When I first started drinking tea with my friend, I had two dogs and she had one husband. After she became a widow, we visited more often. I would walk over at “the usual time” once or twice a month with my  terriers and we would sit in her backyard or at her dining room table, sip, and talk. We talked about our gardens, our children, her frustrations with the insurance industry, and we took turns tossing a ball for the dogs. Then the dog who loved the ball the best died. My friend gave me tea. She held my hand. We sat in her backyard sometimes not saying much of anything.

No matter how closely I believe I am keeping track, some numbers slip away from me. I can never remember how many steps equals a mile according to these apps I have. I can never be sure they are telling me the truth because they each say something a little different. Sometimes I guess at the calories and fat of the various foods I am eating because the app I use for that doesn’t have the exact thing its database. More and more, I test the limits of my tolerance. After all, the pancreatitis didn’t kill me and more and more it appears to be a fluke that will not repeat itself.

It’s becoming clear that recalling the numbers is not the same as remembering the sights that greet me as I walk, or the laughter over a meal I shared with my family without obsessing about what might happen. The number of books by my bed is meaningless when I am deep inside the world of each one.

I forget when my friend stopped making stars at Christmas. I forget when she started to let me make the tea for us. I forget how many times I meant to call her but let the moment pass.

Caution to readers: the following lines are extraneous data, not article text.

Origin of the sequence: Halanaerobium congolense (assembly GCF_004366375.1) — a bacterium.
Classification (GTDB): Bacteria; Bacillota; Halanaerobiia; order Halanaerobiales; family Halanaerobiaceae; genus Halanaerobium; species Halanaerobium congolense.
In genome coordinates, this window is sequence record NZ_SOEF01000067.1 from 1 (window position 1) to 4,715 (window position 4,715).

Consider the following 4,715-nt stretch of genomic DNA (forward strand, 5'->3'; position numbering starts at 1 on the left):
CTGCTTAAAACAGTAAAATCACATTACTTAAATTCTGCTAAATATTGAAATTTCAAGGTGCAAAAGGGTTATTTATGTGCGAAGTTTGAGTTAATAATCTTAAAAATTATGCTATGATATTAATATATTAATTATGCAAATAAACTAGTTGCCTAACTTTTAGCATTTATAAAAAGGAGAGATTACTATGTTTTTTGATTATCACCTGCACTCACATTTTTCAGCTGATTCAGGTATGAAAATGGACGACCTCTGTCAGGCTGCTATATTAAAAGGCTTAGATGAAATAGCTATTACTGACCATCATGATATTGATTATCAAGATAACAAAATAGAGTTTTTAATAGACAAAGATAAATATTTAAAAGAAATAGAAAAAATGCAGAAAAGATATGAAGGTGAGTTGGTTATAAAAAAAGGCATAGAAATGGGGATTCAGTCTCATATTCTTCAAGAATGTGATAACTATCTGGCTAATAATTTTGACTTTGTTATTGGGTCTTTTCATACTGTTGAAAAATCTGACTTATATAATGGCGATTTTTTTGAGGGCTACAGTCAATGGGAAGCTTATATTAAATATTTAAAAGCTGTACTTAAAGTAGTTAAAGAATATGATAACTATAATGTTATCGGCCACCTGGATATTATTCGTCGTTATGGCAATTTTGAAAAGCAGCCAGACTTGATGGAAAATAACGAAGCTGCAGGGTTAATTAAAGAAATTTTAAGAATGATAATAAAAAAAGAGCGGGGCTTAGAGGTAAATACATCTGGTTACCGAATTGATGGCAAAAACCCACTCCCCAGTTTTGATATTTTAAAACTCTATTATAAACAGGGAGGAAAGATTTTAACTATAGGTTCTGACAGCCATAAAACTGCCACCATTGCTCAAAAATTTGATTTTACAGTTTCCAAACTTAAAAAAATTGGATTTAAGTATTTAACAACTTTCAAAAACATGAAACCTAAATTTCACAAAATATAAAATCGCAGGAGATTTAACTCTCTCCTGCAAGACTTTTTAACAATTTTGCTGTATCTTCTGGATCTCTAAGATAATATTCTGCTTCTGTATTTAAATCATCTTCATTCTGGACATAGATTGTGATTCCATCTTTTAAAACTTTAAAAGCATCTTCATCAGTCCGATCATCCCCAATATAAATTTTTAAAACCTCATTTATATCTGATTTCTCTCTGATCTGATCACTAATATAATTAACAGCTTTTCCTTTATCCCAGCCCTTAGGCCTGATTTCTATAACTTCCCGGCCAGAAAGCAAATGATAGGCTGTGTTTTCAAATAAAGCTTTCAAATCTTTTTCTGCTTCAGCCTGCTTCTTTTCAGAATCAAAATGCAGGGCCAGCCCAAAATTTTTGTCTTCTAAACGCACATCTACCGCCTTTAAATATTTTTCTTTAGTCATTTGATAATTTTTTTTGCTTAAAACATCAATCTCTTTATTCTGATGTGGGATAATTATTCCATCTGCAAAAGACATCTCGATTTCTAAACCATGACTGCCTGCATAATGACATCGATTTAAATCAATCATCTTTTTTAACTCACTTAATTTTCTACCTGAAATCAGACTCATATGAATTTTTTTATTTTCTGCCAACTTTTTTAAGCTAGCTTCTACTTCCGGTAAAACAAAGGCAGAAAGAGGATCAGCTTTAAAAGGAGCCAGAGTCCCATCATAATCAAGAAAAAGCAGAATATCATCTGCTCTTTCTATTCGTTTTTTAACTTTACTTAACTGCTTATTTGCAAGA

I remember her laugh. I remember being enfolded in her large, welcoming arms. I remember the warmth of her cheek against mine each time we greeted each other and each time we said goodbye.

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Urge to Purge


Above: Four minutes of fun in Bettina’s Minimalist Kitchen, “The White Box” (In English with subtitles).

The urge to purge seems to be running through my network of friends and family like the cold that’s been making the rounds. Last week, I was flat on my back with just enough energy to watch the entire first season of Shameless (British version) but everyone else, apparently, was seized with the desire to jettison dead weight.

A friend from New York, returning from more than a year in India, found that all those boxes he’d put into storage were filled with things he didn’t need or want. A couple who enthrall us with stories about their decades of traveling the globe by bike, foot, or by any means available, pitched nearly all of the Kodachrome slides documenting those trips into the dumpster last week. I’ve found no fewer than 100 blog posts about spring cleaning, de-cluttering and in Sunday’s New York Times an entrepreneur proclaimed the benefits of downsizing with a zeal that almost made me want to get up, get dressed, and throw some stuff away.